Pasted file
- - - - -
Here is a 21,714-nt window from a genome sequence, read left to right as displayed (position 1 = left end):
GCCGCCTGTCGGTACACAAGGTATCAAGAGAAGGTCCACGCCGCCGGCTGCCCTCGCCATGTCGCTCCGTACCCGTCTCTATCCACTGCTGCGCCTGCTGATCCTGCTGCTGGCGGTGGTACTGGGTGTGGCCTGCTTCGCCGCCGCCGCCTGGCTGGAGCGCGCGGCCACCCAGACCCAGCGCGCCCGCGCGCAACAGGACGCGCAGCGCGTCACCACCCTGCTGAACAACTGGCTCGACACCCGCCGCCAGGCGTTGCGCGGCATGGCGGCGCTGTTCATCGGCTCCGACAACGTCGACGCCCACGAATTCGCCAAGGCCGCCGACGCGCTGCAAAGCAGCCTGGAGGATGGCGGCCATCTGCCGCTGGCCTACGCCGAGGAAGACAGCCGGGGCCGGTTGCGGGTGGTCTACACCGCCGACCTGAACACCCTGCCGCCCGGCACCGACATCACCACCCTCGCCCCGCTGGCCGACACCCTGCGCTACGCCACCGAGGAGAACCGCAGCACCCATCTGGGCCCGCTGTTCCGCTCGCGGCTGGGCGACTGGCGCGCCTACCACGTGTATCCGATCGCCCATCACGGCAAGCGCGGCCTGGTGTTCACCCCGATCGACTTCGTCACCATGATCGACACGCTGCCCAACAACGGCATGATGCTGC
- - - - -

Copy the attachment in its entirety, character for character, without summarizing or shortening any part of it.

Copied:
Here is a 21,714-nt window from a genome sequence, read left to right as displayed (position 1 = left end):
GCCGCCTGTCGGTACACAAGGTATCAAGAGAAGGTCCACGCCGCCGGCTGCCCTCGCCATGTCGCTCCGTACCCGTCTCTATCCACTGCTGCGCCTGCTGATCCTGCTGCTGGCGGTGGTACTGGGTGTGGCCTGCTTCGCCGCCGCCGCCTGGCTGGAGCGCGCGGCCACCCAGACCCAGCGCGCCCGCGCGCAACAGGACGCGCAGCGCGTCACCACCCTGCTGAACAACTGGCTCGACACCCGCCGCCAGGCGTTGCGCGGCATGGCGGCGCTGTTCATCGGCTCCGACAACGTCGACGCCCACGAATTCGCCAAGGCCGCCGACGCGCTGCAAAGCAGCCTGGAGGATGGCGGCCATCTGCCGCTGGCCTACGCCGAGGAAGACAGCCGGGGCCGGTTGCGGGTGGTCTACACCGCCGACCTGAACACCCTGCCGCCCGGCACCGACATCACCACCCTCGCCCCGCTGGCCGACACCCTGCGCTACGCCACCGAGGAGAACCGCAGCACCCATCTGGGCCCGCTGTTCCGCTCGCGGCTGGGCGACTGGCGCGCCTACCACGTGTATCCGATCGCCCATCACGGCAAGCGCGGCCTGGTGTTCACCCCGATCGACTTCGTCACCATGATCGACACGCTGCCCAACAACGGCATGATGCTGC